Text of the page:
Photo courtesy of University of West Florida

The University of West Florida community has responded to a call for songs of impact, to inspire support and lift the spirits of their fellow Argonauts amid the coronavirus pandemic.

Now, the public is invited to participate in the campus competition by voting on the music, then donating to a UWF cause or initiative. 

Visit the "Songs of Impact" web page for details and links to the sumissions.

Pensacola-Tallahassee Diocese

After a nearly two-month hiatus, Sunday and weekday services with a congregation present resumed early last month in the Pensacola-Tallahassee Catholic Diocese, with protective measures in place against the coronavirus.

Masses have been celebrated online throughout the diocese since March. Reopening its 57 brick and mortar parishes, said Bishop William Wack, was a team decision.

Mayra Heitman/WUWF

Sunday, May 31

UWF test site closed

The UWF COVID-19 Test Site will be closed until further notice. The site was run primarily by the National Guard, which has been activated by the governor, according to a news release. WUWF will notify the public when the site reopens.

State reports 4 more deaths

There are 56,163 Florida cases with 2,451 deaths related to COVID-19.

Florida Division of Emergency Management

And we're off!

The 2020 Atlantic hurricane season has officially begun and families are again being advised to prepare in the event of a storm. However, things this year are just a bit different.

“We are switching gears and telling everybody that we don’t know (what the situation will be) with the COVID, so you probably ought to plan for seven days.”

Outreach Navarre

Since 2015, Outreach Navarre has been feeding nearly 500 students on a weekly basis through its weekend food program. But when schools shut down in March, they had to find a new way to serve the community.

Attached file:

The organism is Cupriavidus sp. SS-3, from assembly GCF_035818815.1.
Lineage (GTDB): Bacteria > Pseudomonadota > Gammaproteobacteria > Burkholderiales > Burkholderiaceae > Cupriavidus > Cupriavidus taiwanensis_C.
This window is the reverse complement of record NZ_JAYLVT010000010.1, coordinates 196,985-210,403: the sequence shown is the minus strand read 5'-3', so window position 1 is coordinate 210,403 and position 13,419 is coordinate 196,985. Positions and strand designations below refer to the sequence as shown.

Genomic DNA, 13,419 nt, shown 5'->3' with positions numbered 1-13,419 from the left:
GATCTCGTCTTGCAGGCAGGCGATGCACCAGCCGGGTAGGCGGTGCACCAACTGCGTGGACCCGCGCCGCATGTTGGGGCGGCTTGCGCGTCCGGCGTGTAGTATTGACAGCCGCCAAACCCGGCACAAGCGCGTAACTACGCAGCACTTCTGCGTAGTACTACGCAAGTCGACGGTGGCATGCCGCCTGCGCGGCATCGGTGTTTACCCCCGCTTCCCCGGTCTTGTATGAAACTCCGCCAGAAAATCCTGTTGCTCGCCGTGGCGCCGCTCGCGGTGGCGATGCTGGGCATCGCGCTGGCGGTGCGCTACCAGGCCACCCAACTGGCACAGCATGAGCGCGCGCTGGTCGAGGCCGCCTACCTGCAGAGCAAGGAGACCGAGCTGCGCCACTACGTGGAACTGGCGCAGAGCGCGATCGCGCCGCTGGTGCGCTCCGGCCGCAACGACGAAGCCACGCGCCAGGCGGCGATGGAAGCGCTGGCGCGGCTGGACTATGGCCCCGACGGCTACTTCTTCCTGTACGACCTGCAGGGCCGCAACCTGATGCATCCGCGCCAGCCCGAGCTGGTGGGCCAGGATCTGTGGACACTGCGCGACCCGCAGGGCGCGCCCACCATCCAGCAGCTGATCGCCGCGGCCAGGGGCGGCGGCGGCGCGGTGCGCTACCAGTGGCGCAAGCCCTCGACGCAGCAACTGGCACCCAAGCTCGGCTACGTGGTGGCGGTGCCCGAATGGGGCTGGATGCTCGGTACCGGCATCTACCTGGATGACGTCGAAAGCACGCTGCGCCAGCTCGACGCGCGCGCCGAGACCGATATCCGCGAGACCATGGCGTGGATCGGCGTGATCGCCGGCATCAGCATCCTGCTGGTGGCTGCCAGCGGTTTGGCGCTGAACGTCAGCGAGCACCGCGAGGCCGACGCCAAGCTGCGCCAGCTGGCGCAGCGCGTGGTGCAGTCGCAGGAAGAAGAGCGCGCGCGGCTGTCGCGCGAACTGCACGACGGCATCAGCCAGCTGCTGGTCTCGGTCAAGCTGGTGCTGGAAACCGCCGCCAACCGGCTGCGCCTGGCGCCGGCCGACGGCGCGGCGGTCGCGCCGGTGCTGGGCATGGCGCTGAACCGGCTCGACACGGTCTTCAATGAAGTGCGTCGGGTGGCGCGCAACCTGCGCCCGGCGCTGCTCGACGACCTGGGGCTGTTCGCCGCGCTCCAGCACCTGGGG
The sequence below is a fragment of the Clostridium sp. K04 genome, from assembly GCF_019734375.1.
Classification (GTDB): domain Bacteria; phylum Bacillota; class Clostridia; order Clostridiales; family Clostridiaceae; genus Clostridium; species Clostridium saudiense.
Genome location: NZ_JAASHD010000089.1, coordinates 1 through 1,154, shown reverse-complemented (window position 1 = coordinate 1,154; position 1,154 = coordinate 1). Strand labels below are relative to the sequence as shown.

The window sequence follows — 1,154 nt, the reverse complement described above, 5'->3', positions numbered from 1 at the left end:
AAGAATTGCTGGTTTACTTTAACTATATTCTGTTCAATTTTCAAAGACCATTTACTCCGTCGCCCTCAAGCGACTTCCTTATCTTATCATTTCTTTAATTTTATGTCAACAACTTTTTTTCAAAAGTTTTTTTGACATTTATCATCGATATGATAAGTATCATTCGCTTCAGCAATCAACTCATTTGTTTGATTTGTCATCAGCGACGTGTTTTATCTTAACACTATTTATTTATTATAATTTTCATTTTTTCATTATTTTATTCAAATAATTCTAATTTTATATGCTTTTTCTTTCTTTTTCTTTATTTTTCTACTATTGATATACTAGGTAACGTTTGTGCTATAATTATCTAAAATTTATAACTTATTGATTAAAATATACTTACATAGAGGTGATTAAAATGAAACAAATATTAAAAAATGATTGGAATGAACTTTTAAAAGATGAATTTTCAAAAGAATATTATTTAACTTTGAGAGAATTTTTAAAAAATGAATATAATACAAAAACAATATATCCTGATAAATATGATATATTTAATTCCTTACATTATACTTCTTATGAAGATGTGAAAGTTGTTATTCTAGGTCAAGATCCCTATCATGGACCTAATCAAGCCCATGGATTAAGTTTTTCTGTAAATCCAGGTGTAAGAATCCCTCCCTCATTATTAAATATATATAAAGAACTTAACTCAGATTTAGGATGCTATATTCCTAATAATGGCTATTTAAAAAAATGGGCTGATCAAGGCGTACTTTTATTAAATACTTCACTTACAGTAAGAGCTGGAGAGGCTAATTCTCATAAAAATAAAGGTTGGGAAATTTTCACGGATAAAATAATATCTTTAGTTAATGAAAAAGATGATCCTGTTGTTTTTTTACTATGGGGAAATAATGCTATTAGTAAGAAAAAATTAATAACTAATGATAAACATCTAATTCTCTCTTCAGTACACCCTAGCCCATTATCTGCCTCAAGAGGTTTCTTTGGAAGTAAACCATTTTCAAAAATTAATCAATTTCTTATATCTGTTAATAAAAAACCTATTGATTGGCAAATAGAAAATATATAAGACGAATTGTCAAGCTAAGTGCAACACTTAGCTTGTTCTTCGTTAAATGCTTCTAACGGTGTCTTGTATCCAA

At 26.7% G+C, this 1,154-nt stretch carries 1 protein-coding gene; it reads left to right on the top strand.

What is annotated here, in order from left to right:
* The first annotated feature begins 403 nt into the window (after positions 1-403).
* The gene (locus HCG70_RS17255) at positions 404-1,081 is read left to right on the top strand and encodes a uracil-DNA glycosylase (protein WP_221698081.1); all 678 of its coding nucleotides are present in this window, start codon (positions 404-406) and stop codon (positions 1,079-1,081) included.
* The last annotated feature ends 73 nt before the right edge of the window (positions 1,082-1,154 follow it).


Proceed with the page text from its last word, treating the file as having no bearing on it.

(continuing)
The weekend program works with the six Navarre schools to identify students who may be food-insecure and send them home with two breakfasts, two lunches, two snacks and a juice box. The nonprofit also delivers almost 7,000 snacks to teachers who then distribute them to kids who are hungry. 

Mayra Heitman/WUWF

Sunday, May 24

Latest from Florida DOH

Food Giveaway in Navarre 

Saturday, May 23

Escambia to open drive-thru testing site

Jennie McKeon/WUWF Public Meida

The Shark Gym owners, Suzy and Cozmo Digiano, remember the exact moment gyms were closed in Florida.

“March 20, 1:40 p.m.,” said Suzy.

It was a harsh reality for the small business which opened in 2018. Until gyms reopened statewide on May 18, the Digianos were trying to stay positive while handling an “influx of cancellations.” 

“We held our breaths for a little while,” said Suzy. “We knew people were being affected (by the pandemic). We just leaned further into our faith.” 

Sam's Fun City

A Pensacola landmark is celebrating its 20th anniversary this year, but will running with a new set of rules when it reopens this month.  

“I bought 50 acres on the corner of W Street and Highway 29, and the park now sits on about 25 of those (acres),” said Richard Sanfilippo, the owner of Sam’s Fun City in Pensacola.